Texas gambling laws are strict in comparison to other US gambling laws. Our overview will clarify the situation of gambling in Texas and highlight the opportunities of Texan gamblers.
Texas Gambling Laws
Texas gambling laws allow for lotteries, pari-mutuel wagering, charitable gambling and one casino on Native American land. This list might appear long, but compared to other US gambling laws Texas’ are rather prohibiting. Thankfully, legislators prepared numerous helpful guides to explain the state of gambling in Texas.
Defined by Texas gambling laws, gambling means “a bet on the partial or final result of a game or contest or on the performance of a participant in a game or contest.” Furthermore, a person commits an offense of gambling if he “plays and bets for money or other thing of value at any game played with cards, dice, balls, or any other gambling device.” An offense under these laws is a Class C misdemeanor, which might result in a fine of not more than $500. Even from these small excerpts it’s pretty evident that almost all forms of casino-style gambling in Texas are outlawed.
Currently, there’s only one tribal casino in Texas, Lucky Eagle Casino, run by the Kickapoo Traditional Tribe of Texas. Before 2002, there were three such establishments, but they were shut down after a court order in a heavily publicized case. The two tribal casinos lost because the Restoration Act strictly prohibits Class 3 gambling. Lucky Eagle Casino’s games were proven as Class 2 gaming, therefore it survived all legal attacks.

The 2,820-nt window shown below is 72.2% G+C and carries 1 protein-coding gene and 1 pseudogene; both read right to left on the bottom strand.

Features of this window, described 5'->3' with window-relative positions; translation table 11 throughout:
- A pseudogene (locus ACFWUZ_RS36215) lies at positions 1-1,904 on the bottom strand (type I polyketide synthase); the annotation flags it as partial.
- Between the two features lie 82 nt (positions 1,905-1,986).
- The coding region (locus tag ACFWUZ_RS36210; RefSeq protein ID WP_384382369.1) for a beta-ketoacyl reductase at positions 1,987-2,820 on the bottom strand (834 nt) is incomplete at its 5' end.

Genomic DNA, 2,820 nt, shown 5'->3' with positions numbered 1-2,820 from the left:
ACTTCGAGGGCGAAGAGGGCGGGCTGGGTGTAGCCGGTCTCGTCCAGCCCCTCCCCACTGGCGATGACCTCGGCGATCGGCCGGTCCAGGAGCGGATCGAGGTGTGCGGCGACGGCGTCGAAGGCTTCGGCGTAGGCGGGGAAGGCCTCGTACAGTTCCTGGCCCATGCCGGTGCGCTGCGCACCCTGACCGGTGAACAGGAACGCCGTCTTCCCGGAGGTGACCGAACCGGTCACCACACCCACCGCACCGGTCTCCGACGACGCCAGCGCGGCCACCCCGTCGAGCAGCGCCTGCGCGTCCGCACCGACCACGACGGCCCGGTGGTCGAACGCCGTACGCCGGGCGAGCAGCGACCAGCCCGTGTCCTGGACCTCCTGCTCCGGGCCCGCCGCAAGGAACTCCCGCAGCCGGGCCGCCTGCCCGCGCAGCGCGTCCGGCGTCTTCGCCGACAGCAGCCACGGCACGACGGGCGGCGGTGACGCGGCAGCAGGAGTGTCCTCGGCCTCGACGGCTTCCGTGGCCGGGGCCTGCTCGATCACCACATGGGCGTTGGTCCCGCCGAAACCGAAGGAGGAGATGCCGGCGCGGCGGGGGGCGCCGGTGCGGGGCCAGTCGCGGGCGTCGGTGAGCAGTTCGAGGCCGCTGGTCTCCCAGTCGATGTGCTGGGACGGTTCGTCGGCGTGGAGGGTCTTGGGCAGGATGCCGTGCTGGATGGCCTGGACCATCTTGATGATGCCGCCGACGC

Pari-mutuel betting on horse and greyhound races is the only legal form of sports betting in Texas. Unlike in some other states, the racetracks cannot offer slot games, so they don’t fall under the category of racinos. Poker can be found at the Lucky Eagle Casino, but it’s also allowed at home, if played without risking anything of value. Charity games are legal, but they are strictly controlled by the Texas Lottery Commission.
The strict Texas gambling laws have resulted in a blooming underground gambling market in the state. US gambling news are constantly reporting about illegal casino rooms in Texas, including as prominent sources as The New York Times. Furthermore, there’s a controversy around gaming machines, called “eight-liners,” as they’re not supposed to offer cash payouts. Casino cruises are also popular among gambling Texans, sailing to international waters to bypass Texas gambling laws.
Online Gambling in Texas
Online gambling is illegal in Texas, and this fact is backed by numerous laws and official opinions. First of all, Texas gambling laws prohibit all kinds of bets on games of chance. Second, they prohibit placing bets on any device. “Putting the [Unlawful Internet Gambling Enforcement Act] aside, Texas law still prohibits online wagering for a variety of reasons,” clarifies the Attorney General’s official statement. Therefore, we might conclude that just like most forms of land-based gaming, online gambling in Texas is strictly prohibited.
Lotteries in Texas
The Texas Lottery was approved in 1991 and it started in 1992. It offers scratchcards and draw games, including inter-state games such as Powerball and Mega Millions. The Texas Lottery has generated more than USD 24 billion in revenues. The money is used for good causes, such as education, veterans’ services and other programs. It’s important to note that no other than the state lottery is legal in Texas.
Daily Fantasy Sports in Texas
In 2016, Texas Attorney General, Ken Paxton, has released an official opinion on daily fantasy sports in Texas. “Simply put, it is prohibited gambling in Texas if you bet on the performance of a participant in a sporting event and the house takes a cut,” he said. Sites like DraftKings and FanDuel make money on player’s bets, therefore they violate Texas gambling laws. The Attorney General’s opinion does not ban these sites, however, it provides guidance for Texas lawmakers.